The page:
Dual Exchange Rates in the Presence of Incomplete Market Separation: Long-Run Effectiveness and Policy Implications

Alarge number of countries maintain separate exchange rates for commercial and financial transactions. In these so-called dual exchange rate regimes, the central bank usually intervenes only in the market for commercial transactions to maintain a stable exchange rate for exports and imports. The absence of official intervention in the market for financial transactions implies that the financial exchange rate has to move to ensure capital account equilibrium. Dual exchange rates are therefore often used by countries with balance of payments difficulties as a substitute for direct capital controls.

Abstract

Alarge number of countries maintain separate exchange rates for commercial and financial transactions. In these so-called dual exchange rate regimes, the central bank usually intervenes only in the market for commercial transactions to maintain a stable exchange rate for exports and imports. The absence of official intervention in the market for financial transactions implies that the financial exchange rate has to move to ensure capital account equilibrium. Dual exchange rates are therefore often used by countries with balance of payments difficulties as a substitute for direct capital controls.

Alarge number of countries maintain separate exchange rates for commercial and financial transactions. In these so-called dual exchange rate regimes, the central bank usually intervenes only in the market for commercial transactions to maintain a stable exchange rate for exports and imports. The absence of official intervention in the market for financial transactions implies that the financial exchange rate has to move to ensure capital account equilibrium. Dual exchange rates are therefore often used by countries with balance of payments difficulties as a substitute for direct capital controls.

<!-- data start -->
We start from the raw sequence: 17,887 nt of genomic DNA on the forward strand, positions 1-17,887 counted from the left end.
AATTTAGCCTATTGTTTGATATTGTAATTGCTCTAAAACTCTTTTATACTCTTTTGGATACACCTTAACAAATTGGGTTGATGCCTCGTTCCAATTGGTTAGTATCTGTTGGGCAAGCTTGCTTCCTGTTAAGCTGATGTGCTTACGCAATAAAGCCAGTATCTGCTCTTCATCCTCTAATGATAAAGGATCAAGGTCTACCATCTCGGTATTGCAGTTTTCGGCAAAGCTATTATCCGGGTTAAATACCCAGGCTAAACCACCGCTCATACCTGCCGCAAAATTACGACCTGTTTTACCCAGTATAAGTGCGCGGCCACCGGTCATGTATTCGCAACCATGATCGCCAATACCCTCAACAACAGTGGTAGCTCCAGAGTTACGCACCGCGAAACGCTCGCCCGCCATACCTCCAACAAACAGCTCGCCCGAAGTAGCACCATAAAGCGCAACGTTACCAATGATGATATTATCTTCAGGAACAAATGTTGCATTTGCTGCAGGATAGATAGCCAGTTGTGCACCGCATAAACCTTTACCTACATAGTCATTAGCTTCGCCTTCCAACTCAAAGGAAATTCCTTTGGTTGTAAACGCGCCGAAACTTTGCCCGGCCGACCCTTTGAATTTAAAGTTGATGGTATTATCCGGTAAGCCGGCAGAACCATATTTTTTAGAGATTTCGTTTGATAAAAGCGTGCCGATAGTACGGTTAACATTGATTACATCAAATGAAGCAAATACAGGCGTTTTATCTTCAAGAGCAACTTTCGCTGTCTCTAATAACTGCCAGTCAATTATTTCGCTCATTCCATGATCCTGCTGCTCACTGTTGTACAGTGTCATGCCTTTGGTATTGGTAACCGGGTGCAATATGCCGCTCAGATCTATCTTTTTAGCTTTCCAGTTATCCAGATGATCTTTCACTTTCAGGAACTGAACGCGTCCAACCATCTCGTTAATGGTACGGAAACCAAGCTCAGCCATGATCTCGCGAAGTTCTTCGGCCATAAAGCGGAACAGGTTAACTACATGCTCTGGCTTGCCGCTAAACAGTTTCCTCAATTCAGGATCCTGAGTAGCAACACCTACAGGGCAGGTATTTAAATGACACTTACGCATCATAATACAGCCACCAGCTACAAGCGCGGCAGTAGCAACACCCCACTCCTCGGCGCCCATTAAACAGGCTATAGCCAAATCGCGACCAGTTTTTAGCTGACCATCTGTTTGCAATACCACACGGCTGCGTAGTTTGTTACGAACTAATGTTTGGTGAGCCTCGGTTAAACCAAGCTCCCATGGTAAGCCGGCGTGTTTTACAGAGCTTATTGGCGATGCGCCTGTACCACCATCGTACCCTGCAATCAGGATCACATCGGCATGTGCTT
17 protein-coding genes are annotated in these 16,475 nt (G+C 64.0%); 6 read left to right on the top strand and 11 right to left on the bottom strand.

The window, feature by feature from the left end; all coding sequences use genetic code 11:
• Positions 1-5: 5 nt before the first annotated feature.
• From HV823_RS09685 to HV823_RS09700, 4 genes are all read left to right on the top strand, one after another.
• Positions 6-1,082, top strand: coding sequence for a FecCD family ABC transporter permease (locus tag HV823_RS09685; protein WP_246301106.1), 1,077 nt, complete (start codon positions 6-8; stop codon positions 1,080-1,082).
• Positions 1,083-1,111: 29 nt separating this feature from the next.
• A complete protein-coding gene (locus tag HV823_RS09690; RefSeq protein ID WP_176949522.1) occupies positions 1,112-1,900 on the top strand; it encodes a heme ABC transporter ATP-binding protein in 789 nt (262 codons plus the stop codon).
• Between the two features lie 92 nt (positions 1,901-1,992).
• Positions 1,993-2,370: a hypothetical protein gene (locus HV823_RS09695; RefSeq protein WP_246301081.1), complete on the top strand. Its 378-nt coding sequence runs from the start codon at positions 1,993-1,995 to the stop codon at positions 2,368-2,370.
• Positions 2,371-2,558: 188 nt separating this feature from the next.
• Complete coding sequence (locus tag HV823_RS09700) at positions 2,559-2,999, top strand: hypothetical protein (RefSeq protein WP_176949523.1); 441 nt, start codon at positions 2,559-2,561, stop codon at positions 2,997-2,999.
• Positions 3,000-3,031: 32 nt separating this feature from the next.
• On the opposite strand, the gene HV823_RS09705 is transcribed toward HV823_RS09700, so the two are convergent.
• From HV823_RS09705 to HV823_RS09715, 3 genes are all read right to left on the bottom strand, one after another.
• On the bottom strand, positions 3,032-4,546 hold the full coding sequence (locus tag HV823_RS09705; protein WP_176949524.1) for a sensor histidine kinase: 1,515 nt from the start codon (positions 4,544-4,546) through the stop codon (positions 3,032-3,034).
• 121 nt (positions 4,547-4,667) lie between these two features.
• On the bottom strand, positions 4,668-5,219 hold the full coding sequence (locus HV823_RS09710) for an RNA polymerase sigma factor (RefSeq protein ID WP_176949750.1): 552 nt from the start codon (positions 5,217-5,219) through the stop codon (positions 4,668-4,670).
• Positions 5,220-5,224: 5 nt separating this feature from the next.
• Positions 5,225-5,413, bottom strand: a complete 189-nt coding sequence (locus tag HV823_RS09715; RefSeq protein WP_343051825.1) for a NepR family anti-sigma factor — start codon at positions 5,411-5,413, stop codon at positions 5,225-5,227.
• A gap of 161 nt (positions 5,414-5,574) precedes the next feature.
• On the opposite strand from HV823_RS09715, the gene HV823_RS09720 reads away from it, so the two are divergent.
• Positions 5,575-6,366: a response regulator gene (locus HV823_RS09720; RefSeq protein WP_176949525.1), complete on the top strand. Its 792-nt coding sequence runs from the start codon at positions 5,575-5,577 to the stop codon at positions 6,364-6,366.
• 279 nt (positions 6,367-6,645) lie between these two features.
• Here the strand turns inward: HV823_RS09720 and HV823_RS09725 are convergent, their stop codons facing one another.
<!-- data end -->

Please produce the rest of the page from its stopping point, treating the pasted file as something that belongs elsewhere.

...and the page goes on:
Dual exchange rate regimes have been discussed extensively in the economic literature, where it has been emphasized that the separation of the goods and financial markets that can be achieved with different exchange rates for commercial and financial transactions may be useful in insulating the goods markets of the home economy from the effects of disturbances in the financial markets.1 For the most part, however, the existing models of the effects of dual exchange rates have not challenged the assumption that the authorities succeed in separating the two markets or, equivalently, that private arbitrage activity has no important consequences.2 In contrast, this paper develops a model of the scale of private arbitrage activity and focuses on the important consequences of such activity for the viability and effectiveness of dual exchange rate regimes.

The “leakage” from the commercial to the financial exchange market is not just an interesting phenomenon of little practical significance. Bhandari and Decaluwe (1987) refer to the evidence available indicating that for Belgium the estimated trade balance functions show a statistically significant response to the exchange rate differential. Lanyi (1975) also emphasizes the importance of these leakages and describes the instruments used by traders to arbitrage between the two foreign exchange markets.